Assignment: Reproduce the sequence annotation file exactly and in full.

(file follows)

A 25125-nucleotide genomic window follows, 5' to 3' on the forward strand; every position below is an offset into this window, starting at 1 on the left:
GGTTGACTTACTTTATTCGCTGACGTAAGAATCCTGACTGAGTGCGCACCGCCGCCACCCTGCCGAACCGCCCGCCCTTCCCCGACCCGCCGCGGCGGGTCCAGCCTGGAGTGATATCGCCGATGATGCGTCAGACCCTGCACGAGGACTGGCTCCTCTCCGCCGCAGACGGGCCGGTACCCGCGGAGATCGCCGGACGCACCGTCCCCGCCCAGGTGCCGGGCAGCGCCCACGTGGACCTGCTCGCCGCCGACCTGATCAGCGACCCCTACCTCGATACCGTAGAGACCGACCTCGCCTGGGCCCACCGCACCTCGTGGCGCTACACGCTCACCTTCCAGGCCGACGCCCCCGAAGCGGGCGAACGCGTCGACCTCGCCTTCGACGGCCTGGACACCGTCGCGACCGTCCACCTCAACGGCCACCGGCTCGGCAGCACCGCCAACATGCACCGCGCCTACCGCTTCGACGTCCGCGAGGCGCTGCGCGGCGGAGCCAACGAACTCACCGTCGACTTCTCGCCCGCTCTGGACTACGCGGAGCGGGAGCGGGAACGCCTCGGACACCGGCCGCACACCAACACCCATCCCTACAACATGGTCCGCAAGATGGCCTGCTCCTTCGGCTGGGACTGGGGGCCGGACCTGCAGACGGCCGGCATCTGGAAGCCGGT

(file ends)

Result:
A 25125-nucleotide genomic window follows, 5' to 3' on the forward strand; every position below is an offset into this window, starting at 1 on the left:
GGTTGACTTACTTTATTCGCTGACGTAAGAATCCTGACTGAGTGCGCACCGCCGCCACCCTGCCGAACCGCCCGCCCTTCCCCGACCCGCCGCGGCGGGTCCAGCCTGGAGTGATATCGCCGATGATGCGTCAGACCCTGCACGAGGACTGGCTCCTCTCCGCCGCAGACGGGCCGGTACCCGCGGAGATCGCCGGACGCACCGTCCCCGCCCAGGTGCCGGGCAGCGCCCACGTGGACCTGCTCGCCGCCGACCTGATCAGCGACCCCTACCTCGATACCGTAGAGACCGACCTCGCCTGGGCCCACCGCACCTCGTGGCGCTACACGCTCACCTTCCAGGCCGACGCCCCCGAAGCGGGCGAACGCGTCGACCTCGCCTTCGACGGCCTGGACACCGTCGCGACCGTCCACCTCAACGGCCACCGGCTCGGCAGCACCGCCAACATGCACCGCGCCTACCGCTTCGACGTCCGCGAGGCGCTGCGCGGCGGAGCCAACGAACTCACCGTCGACTTCTCGCCCGCTCTGGACTACGCGGAGCGGGAGCGGGAACGCCTCGGACACCGGCCGCACACCAACACCCATCCCTACAACATGGTCCGCAAGATGGCCTGCTCCTTCGGCTGGGACTGGGGGCCGGACCTGCAGACGGCCGGCATCTGGAAGCCGGT